Outsider to Insider: Rethinking mothering support
This week I had the great privilege of attending a lecture given by Dr Marjorie Aunos. Marjorie is both a colleague and friend, from the West Montreal Readaptation Centre in Canada. She has made a huge contribution to what we know about people with intellectual disability (ID) who are parents, and is a world expert in the field of parenting with ID.
In January 2012, on her way to work, Marjorie's car slipped on black ice into the path of an oncoming truck. In a quarter of a second she became a paraplegic. And her life changed.
There were skills to learn, and skills to relearn. There were long weeks in a hospital bed as her body recovered. One of Marjorie's greatest concerns was, "How will I care for my son?"
Women with disabilities are vulnerable for a number of reasons. Mothers with disabilities are even more so. Support services for people with disabilities are typically ill-equipped to deal with the complexities brought about by parenting.
Children don't always follow the rules. They are unpredictable. What meets their needs one minute, might create a meltdown in the next. Marjorie's son was 16 months old when she had her accident. She is, by choice, a single mother.
Women with disabilities and significant mental illness are significantly more likely to have their children removed from their care. Very often this is not because of evidence of abuse or maltreatment, but because child protection services can't believe that a woman with a disability can provide good enough care for her child.
When a woman with disabilities is also a mother, questions are often raised. For example, how can a mother properly supervise an active toddler from a wheelchair? Or, how will she recognise what her child needs if she has an intellectual disability? But the answers, rather than seeking solutions, are often couched in prejudice and assumptions about what she is unable to do.
For Marjorie, this meant weeks lying in a hospital bed, watching the door and waiting for a child protection worker to walk through it. She had all her answers prepared. She was ready to fight for her ability to mother her child.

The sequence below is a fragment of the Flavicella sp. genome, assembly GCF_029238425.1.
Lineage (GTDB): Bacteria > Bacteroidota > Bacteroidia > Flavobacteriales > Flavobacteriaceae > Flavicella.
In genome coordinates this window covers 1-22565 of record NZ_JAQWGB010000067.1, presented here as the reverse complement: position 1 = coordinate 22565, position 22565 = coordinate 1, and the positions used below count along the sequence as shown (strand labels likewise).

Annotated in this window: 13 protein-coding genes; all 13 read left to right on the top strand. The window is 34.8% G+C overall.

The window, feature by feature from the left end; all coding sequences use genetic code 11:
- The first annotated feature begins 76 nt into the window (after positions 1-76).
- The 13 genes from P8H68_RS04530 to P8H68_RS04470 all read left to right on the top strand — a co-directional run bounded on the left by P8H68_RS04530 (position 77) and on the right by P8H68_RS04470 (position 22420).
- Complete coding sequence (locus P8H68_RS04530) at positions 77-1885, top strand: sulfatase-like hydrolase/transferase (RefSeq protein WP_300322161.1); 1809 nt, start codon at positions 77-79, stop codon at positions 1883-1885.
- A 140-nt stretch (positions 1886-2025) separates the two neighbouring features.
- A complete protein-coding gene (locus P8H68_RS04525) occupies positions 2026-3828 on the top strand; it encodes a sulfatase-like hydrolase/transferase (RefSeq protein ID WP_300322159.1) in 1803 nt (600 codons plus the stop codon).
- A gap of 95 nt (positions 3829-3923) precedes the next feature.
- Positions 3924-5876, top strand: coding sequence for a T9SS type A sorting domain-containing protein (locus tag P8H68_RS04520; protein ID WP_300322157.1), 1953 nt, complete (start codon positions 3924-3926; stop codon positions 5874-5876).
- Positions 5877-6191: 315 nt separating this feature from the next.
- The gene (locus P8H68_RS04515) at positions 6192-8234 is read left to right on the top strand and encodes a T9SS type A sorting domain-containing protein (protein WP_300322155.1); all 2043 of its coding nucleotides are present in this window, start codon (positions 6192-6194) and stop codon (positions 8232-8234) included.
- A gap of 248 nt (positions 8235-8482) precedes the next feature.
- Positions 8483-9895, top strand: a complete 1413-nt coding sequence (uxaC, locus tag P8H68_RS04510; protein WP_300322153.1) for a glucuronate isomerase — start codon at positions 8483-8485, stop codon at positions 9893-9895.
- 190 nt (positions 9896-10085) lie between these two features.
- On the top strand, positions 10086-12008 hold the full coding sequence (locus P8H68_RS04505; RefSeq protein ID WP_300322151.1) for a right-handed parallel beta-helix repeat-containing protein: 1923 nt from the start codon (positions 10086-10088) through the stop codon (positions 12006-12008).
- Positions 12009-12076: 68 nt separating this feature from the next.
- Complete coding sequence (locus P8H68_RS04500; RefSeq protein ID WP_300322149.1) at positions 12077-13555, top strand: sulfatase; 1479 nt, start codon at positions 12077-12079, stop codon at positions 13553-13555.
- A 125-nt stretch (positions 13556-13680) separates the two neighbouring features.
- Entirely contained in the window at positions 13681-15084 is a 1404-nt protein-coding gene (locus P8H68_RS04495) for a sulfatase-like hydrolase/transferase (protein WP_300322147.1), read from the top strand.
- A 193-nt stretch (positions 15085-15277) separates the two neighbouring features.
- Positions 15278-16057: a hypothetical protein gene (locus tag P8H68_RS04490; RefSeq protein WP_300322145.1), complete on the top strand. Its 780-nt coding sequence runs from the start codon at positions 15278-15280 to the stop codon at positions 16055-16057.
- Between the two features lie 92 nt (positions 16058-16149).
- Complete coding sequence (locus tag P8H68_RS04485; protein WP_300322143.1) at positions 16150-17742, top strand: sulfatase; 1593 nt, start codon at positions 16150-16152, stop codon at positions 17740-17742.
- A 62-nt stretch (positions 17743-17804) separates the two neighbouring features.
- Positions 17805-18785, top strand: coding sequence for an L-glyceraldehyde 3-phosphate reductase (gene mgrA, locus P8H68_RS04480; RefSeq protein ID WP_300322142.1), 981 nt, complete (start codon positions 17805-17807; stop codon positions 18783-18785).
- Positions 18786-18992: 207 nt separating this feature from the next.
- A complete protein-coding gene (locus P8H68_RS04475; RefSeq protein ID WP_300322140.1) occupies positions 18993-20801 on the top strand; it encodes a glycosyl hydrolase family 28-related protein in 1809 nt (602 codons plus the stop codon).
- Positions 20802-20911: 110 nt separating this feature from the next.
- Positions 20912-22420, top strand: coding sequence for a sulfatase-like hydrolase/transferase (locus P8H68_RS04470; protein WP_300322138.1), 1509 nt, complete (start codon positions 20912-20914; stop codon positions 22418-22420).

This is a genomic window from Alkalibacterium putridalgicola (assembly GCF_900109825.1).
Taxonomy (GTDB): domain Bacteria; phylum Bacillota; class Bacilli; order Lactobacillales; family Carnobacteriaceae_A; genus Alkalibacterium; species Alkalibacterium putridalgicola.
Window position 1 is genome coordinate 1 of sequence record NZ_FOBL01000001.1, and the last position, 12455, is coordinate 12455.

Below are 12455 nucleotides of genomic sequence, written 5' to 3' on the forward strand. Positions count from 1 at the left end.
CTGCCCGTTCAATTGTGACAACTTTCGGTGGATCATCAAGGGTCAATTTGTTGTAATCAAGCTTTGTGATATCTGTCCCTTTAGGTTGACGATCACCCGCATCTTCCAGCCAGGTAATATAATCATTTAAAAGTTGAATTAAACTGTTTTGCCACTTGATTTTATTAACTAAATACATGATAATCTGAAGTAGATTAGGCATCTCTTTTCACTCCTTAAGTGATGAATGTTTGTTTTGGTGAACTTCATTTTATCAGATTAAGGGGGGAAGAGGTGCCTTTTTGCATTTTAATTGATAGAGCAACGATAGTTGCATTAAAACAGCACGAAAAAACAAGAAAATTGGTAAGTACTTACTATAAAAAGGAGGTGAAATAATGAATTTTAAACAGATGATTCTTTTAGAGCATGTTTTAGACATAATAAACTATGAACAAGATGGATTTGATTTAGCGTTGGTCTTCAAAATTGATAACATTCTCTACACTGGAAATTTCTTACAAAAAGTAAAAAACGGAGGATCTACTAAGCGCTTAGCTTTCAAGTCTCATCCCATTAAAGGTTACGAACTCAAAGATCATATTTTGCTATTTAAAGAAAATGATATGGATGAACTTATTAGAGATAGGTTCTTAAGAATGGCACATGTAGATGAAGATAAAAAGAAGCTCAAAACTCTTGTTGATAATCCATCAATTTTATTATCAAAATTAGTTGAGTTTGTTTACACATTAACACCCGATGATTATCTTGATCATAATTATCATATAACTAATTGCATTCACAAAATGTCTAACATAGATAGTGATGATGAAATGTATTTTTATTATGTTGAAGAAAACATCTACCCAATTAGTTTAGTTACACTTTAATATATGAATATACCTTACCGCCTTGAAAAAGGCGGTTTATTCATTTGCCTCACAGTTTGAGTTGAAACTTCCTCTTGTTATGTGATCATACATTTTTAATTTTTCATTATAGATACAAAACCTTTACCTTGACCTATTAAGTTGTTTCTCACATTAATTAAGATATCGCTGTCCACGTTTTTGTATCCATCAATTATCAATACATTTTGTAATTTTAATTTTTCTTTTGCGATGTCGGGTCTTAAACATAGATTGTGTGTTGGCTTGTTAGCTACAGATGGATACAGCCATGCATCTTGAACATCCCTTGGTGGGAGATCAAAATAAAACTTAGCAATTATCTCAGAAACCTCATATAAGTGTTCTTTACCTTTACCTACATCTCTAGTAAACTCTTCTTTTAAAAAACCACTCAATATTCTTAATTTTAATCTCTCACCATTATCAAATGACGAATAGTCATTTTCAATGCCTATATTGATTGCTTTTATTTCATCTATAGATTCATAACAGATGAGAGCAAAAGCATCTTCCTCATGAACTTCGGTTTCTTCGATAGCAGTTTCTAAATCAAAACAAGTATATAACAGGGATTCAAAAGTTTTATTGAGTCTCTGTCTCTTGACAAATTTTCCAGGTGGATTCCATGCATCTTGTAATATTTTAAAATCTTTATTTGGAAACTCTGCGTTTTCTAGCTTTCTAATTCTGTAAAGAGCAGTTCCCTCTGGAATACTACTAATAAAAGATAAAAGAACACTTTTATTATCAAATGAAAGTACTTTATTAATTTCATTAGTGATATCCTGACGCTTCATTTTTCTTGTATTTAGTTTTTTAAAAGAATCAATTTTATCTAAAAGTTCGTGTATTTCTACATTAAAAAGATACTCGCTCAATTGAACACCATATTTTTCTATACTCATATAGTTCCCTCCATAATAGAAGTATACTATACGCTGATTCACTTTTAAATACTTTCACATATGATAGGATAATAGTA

I was deeply struck she drew on my own research to describe her experience. In 2012, with Prof Llewellyn, I published an article describing research into the experiences of women with intellectual disabilities who had their children involuntarily removed from their care. I have since been involved in some research about the experiences of mothers with significant mental illness who have had their children removed.
The women who shared their experiences with me faced significant socio-economic disadvantage and some struggled to provide everything they wanted to provide for their children. All loved their children deeply and wanted the best for them. None doubted themselves as mother of their children. When an authority took their children from them they suffered paralysing grief and loss.
Before her parenting was even questioned, Marjorie described her fear that an external agency would deem her an unfit parent and take her child from her care. How could she prove her parenting competence from her hospital bed? The imbalance of power between mother and decision maker was never more stark to her.
Context and support play a huge part in how we all care for our children, and manage our daily lives. Few of us are islands, nor should we be treated as such. Very often it is women who are primarily responsible for meeting the needs of others in their households, particularly when it comes to children. And very often, it is the support of those around us, who enable us to do the daily juggle.
Marjorie is a fantastic mother to her son, now 6 years old. He was never taken from her. She mothers as the rest of us do: with support from those around her, including, at times, professional services.
At Dinner on the Table we think there's a better way to support women made vulnerable by disability. Women should never be asked how they will care for their children alone. We're creating a cost effective way of meeting the needs of women, as well as the needs of those they are responsible for. And, you know what? We're meeting your needs too.
And that changes the disability services game.